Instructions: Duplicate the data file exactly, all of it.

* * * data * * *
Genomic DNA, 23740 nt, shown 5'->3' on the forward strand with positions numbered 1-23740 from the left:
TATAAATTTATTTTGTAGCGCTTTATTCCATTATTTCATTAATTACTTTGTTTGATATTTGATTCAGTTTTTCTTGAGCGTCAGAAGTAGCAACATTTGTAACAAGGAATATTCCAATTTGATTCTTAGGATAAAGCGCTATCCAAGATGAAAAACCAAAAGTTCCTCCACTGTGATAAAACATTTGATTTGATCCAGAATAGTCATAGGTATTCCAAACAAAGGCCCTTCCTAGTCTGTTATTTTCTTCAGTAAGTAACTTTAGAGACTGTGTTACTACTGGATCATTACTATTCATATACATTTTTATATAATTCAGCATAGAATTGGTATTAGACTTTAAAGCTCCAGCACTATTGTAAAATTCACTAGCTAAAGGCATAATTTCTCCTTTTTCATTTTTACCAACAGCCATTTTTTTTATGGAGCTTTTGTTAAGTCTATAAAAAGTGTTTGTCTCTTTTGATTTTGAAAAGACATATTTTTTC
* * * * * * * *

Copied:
Genomic DNA, 23740 nt, shown 5'->3' on the forward strand with positions numbered 1-23740 from the left:
TATAAATTTATTTTGTAGCGCTTTATTCCATTATTTCATTAATTACTTTGTTTGATATTTGATTCAGTTTTTCTTGAGCGTCAGAAGTAGCAACATTTGTAACAAGGAATATTCCAATTTGATTCTTAGGATAAAGCGCTATCCAAGATGAAAAACCAAAAGTTCCTCCACTGTGATAAAACATTTGATTTGATCCAGAATAGTCATAGGTATTCCAAACAAAGGCCCTTCCTAGTCTGTTATTTTCTTCAGTAAGTAACTTTAGAGACTGTGTTACTACTGGATCATTACTATTCATATACATTTTTATATAATTCAGCATAGAATTGGTATTAGACTTTAAAGCTCCAGCACTATTGTAAAATTCACTAGCTAAAGGCATAATTTCTCCTTTTTCATTTTTACCAACAGCCATTTTTTTTATGGAGCTTTTGTTAAGTCTATAAAAAGTGTTTGTCTCTTTTGATTTTGAAAAGACATATTTTTTC